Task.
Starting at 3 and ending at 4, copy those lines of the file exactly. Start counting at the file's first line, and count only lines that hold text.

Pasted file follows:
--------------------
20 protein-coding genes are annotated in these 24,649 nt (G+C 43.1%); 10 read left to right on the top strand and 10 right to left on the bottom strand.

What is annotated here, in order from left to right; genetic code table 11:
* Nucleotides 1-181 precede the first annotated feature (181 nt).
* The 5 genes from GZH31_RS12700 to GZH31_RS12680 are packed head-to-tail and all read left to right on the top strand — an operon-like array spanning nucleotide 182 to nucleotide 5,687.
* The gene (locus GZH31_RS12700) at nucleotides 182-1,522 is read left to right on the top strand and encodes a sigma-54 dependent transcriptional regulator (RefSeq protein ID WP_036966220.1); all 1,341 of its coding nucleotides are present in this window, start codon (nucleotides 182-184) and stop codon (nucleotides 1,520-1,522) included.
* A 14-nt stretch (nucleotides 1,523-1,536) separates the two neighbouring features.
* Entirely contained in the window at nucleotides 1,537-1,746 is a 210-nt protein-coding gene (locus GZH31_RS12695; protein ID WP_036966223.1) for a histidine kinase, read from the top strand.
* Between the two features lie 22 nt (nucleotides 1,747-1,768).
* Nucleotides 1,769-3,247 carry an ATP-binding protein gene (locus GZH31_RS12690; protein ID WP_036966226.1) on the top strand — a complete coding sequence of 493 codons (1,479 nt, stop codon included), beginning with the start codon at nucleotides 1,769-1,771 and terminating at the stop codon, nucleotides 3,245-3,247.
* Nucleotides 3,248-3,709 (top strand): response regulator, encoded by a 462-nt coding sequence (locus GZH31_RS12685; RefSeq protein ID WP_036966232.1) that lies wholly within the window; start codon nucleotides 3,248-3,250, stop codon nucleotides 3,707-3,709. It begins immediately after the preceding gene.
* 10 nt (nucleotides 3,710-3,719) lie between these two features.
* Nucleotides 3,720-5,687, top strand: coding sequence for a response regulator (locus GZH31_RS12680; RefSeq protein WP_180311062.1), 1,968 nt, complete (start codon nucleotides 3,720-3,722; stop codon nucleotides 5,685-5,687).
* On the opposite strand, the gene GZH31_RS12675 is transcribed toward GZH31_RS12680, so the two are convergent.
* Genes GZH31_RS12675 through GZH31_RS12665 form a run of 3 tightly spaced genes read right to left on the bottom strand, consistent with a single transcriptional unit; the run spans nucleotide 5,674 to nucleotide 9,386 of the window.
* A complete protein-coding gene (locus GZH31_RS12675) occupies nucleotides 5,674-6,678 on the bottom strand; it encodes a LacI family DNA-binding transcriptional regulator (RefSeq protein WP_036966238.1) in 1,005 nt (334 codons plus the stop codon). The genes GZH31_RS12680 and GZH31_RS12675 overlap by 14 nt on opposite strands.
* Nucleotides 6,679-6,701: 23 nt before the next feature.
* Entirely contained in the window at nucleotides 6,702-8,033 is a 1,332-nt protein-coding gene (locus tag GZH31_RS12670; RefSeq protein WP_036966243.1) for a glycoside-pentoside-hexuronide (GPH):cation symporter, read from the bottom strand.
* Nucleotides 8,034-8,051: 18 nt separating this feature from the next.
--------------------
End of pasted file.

* Nucleotides 1-181 precede the first annotated feature (181 nt).
* The 5 genes from GZH31_RS12700 to GZH31_RS12680 are packed head-to-tail and all read left to right on the top strand — an operon-like array spanning nucleotide 182 to nucleotide 5,687.